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Life Story / Obituary
Wayne Waldron liked to joke that, even though he couldn’t remember it, his birthday was the greatest day of his life. Wayne was a man who loved life, and whether it was through his musical talents or his great sense of humor, he lived to share in its joys with his family and friends. He was an avid outdoorsman who loved sports, especially his beloved University of Michigan Wolverines, and a craftsman who enjoyed working with his hands. Above all, Wayne’s love for his family across the generations stands as his enduring legacy.
In 1936, the nation was struggling to emerge from the shadow of the Great Depression and World War II loomed on the horizon. President Franklin Roosevelt won the second of his unprecedented four terms in office, and Germany, Japan, and Italy were solidifying their alliances. Families gathered around the radio to tune in to President Roosevelt’s Fireside Chats and a variety of dramas. In Kalamazoo, Michigan, Leeta Mae and Raymond Waldron welcomed the birth of their youngest son, Wayne, on November 20, 1936.
As the youngest of twelve siblings, Wayne quickly developed an appreciation for the little things and learned to be thankful for what he had. He wore lots of hand-me-downs from his older brothers, and anything new was treasured. With so many mouths to feed, the family was extremely frugal, making the most of every penny. His father, Raymond, worked as a barber in Vicksburg where he charged 25 cents for a haircut and repaired radios in the back of the shop, and Wayne remembered his brothers walking along the railroad tracks, scavenging for coal dropped from the trains to help heat the house. Still, there was the occasional special treat to look forward to, like an ice cream sundae at the drug store, or getting a quarter to go watch movies at the Sun Theater on a Saturday afternoon.
When Wayne’s father died one day at the barbershop, it was a sad time for the family. WWII was raging, and only three of Wayne’s five brothers were able to return from the war to attend the funeral. Later, Wayne would want to join the military himself, but his mother refused to sign the papers. Wayne had a bit of a stubborn streak, and he quit school in the ninth grade because he didn’t like that his class was split up after a new high school was built. Looking back, he wished he had stayed. After he quit school, Wayne began working, first at Prudential Nursery in Vicksburg. He enjoyed the job and loved being outside, but would get laid off in the fall.
In November 1954, Wayne married Louise Russell. The couple had met at a carnival the October before. Over the years, Wayne and Louise married twice and divorced twice, and were together a total of 24 years. Together, they shared the joy of their four children: Michael, Steven, Diana, and Christine. Wayne began work at Durmatallic in December, 1956. He was so nervous on his first day, having never worked in a factory before, that his boss sent him home to calm down. Wayne came back, and would work there as a shipping clerk until he retired in 1992.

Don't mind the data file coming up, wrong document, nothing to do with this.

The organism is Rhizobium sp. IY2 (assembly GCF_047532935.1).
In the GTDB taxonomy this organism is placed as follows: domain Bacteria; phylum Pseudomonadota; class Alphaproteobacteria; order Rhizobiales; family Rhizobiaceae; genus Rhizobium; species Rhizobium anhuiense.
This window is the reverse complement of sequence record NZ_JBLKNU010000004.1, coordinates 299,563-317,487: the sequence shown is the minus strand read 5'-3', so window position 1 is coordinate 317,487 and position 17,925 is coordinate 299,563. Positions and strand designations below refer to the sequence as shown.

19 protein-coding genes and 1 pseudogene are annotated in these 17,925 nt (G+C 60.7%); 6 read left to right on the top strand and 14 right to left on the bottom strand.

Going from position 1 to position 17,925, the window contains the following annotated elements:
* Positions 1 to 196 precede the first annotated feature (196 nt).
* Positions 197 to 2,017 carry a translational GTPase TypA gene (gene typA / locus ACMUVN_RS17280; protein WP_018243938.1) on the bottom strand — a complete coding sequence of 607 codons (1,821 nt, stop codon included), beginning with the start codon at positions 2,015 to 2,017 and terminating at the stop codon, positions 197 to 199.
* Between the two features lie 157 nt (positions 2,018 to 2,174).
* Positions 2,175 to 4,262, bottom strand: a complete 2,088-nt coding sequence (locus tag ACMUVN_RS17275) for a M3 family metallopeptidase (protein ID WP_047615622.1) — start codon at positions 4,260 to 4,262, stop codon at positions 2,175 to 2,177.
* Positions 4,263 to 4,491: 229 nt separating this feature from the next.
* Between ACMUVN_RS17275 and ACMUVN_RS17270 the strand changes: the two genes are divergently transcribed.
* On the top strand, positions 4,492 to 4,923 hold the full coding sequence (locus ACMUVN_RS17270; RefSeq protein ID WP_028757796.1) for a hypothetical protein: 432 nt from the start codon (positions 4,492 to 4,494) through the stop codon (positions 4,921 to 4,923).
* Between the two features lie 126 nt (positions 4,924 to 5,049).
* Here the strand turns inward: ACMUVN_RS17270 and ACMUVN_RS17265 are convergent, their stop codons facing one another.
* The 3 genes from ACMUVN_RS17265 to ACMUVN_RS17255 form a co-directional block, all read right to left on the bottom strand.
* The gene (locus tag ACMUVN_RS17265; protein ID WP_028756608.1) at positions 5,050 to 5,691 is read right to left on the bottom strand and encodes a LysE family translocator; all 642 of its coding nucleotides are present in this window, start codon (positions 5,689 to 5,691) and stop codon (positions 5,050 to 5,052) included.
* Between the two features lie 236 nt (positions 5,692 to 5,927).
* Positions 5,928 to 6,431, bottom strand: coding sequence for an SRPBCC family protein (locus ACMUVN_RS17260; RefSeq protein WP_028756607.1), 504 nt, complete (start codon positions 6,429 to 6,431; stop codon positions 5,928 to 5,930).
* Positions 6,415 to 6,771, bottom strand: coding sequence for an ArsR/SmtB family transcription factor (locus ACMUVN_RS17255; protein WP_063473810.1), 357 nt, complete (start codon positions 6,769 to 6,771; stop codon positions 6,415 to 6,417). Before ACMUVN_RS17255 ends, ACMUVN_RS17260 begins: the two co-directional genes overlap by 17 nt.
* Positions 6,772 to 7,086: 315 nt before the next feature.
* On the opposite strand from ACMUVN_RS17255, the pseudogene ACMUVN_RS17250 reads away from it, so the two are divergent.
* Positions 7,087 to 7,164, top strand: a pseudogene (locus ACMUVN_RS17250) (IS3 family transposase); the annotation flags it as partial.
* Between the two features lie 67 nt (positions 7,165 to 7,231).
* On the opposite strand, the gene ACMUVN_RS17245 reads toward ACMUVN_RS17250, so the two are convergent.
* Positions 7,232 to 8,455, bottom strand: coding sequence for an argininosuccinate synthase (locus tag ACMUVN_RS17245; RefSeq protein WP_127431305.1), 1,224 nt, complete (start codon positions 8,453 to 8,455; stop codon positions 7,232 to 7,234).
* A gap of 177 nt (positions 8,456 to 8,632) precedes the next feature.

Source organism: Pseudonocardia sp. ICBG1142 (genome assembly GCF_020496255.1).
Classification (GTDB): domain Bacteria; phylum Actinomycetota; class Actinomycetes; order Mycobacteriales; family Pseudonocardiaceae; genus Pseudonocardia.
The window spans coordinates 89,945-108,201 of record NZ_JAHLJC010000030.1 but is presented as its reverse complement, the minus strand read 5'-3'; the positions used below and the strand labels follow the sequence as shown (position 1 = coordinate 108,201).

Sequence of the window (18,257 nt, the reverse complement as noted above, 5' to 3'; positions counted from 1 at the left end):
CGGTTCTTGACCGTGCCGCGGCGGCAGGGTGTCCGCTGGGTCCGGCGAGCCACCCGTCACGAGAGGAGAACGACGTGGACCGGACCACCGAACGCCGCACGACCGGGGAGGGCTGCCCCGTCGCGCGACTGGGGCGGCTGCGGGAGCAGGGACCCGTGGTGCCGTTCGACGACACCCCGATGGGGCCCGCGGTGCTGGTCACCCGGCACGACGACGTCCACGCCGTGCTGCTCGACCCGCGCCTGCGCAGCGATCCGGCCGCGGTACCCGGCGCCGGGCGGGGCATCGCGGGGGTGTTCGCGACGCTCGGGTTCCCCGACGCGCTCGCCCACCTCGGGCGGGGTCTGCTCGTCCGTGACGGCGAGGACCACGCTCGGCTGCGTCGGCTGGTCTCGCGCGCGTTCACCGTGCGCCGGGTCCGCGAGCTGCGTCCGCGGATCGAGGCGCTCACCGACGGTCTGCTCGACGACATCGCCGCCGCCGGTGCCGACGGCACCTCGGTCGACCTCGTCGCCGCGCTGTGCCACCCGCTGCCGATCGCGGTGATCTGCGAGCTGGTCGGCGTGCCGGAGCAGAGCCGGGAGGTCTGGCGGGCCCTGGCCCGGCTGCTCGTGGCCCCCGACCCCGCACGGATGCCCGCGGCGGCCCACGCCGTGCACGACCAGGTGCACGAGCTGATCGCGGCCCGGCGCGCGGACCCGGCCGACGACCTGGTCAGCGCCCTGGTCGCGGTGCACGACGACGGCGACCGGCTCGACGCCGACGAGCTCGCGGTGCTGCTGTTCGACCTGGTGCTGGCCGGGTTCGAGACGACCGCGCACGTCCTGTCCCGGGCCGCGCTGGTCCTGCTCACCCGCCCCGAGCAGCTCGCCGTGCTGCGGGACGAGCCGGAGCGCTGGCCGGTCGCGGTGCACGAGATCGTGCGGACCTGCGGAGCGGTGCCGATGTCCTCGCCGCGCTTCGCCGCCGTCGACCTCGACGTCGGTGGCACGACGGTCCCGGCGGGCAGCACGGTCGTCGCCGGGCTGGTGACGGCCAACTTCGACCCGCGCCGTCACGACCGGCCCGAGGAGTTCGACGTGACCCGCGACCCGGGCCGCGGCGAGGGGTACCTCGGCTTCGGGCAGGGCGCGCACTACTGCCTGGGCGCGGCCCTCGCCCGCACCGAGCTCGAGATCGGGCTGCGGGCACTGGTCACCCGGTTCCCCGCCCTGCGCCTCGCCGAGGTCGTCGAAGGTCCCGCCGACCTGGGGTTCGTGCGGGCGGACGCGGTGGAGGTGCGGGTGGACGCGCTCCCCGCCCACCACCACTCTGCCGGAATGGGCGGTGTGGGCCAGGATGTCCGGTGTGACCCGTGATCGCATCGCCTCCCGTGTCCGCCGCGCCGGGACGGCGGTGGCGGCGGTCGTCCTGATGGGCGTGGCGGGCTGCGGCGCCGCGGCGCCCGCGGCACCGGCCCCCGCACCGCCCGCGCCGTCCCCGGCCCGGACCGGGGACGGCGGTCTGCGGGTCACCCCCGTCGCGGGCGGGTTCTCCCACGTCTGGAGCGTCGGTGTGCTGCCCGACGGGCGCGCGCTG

Wayne had a number of talents and hobbies, and loved the outdoors. He liked to hunt big and small game up north near Cadillac, and every year he took a week off at the start of bass fishing season. He even won a few tournaments. Wayne also enjoyed other sports. He loved to watch University of Michigan football and basketball, and was a pitcher on his work’s fast-pitch team, where his friends and co-workers would shout encouragement at him: “Pitch it in there, Weiner!” He liked country music, especially Johnny Cash, and was a self-taught guitar player. Even though he couldn’t read music, he was very skilled, and the whole family would gather around and sing along to his playing. A skilled woodworker, Wayne frequently built and refinished furniture for his family for free. Wayne was also known as a jokester. Even in his later years in the nursing home, despite not being able to speak, he’d find ways to tease them and give them a hard time.
More than anything though, Wayne loved and cherished each new generation of the family he and Louise began so many years ago. He will never be forgotten, and will be greatly missed by all those whose lives he touched.
Wayne Waldron, of Vicksburg, passed away on Friday, July 8, at the age of 79 after a long battle with Alzheimer’s disease. Wayne was born on November 20, 1936 in Kalamazoo. He was the son of Raymond and Leeta Mae Waldron. Wayne attended Vicksburg schools until age 15; later working for Durmatallic in Kalamazoo until retirement in 1992.
Wayne is survived by his children: Michael of Vicksburg, Steven (Katherine) of Vicksburg, Diana (Alan) Van Ornam of Vicksburg, and Christine (Randy) Mohney of Schoolcraft; 9 grandchildren, 8 great-grandchildren, and 1 great-great-grandchild; and former wife and mother of his children Louise (Russell) Waldron.
The family will receive friends on Tuesday from 4 to 7pm, Life Story Funeral Home, 409 S. Main St, Vicksburg (269-649-1697). A funeral service will be held on Wednesday at 11am also at the funeral home, followed by burial at Vicksburg Cemetery. A luncheon will follow at the United Methodist Church in Vicksburg.
Please visit Wayne’s webpage at www.lifestorynet.com where you can read his life story, sign the guestbook, share a memory and/or photo. Those who wish may make a contribution to the Alzheimer’s Association.